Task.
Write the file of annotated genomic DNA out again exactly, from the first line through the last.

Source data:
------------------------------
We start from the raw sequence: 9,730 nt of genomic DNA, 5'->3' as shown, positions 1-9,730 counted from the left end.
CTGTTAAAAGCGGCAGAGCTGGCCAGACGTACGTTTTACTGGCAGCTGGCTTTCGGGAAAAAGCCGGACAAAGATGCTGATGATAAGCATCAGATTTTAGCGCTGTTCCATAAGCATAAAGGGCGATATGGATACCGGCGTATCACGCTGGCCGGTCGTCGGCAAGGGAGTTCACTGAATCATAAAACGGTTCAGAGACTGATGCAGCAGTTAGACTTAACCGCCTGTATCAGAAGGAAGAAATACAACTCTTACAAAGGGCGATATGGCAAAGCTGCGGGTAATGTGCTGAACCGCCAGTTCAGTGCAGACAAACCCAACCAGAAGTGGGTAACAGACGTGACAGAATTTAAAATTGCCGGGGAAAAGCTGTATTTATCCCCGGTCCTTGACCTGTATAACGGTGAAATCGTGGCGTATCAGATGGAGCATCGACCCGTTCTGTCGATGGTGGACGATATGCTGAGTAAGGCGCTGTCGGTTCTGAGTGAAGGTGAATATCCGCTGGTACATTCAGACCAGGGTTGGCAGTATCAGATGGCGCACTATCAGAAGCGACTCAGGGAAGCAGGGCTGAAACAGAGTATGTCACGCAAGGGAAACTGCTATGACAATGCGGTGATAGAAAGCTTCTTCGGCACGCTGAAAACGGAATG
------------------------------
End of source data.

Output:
We start from the raw sequence: 9,730 nt of genomic DNA, 5'->3' as shown, positions 1-9,730 counted from the left end.
CTGTTAAAAGCGGCAGAGCTGGCCAGACGTACGTTTTACTGGCAGCTGGCTTTCGGGAAAAAGCCGGACAAAGATGCTGATGATAAGCATCAGATTTTAGCGCTGTTCCATAAGCATAAAGGGCGATATGGATACCGGCGTATCACGCTGGCCGGTCGTCGGCAAGGGAGTTCACTGAATCATAAAACGGTTCAGAGACTGATGCAGCAGTTAGACTTAACCGCCTGTATCAGAAGGAAGAAATACAACTCTTACAAAGGGCGATATGGCAAAGCTGCGGGTAATGTGCTGAACCGCCAGTTCAGTGCAGACAAACCCAACCAGAAGTGGGTAACAGACGTGACAGAATTTAAAATTGCCGGGGAAAAGCTGTATTTATCCCCGGTCCTTGACCTGTATAACGGTGAAATCGTGGCGTATCAGATGGAGCATCGACCCGTTCTGTCGATGGTGGACGATATGCTGAGTAAGGCGCTGTCGGTTCTGAGTGAAGGTGAATATCCGCTGGTACATTCAGACCAGGGTTGGCAGTATCAGATGGCGCACTATCAGAAGCGACTCAGGGAAGCAGGGCTGAAACAGAGTATGTCACGCAAGGGAAACTGCTATGACAATGCGGTGATAGAAAGCTTCTTCGGCACGCTGAAAACGGAATG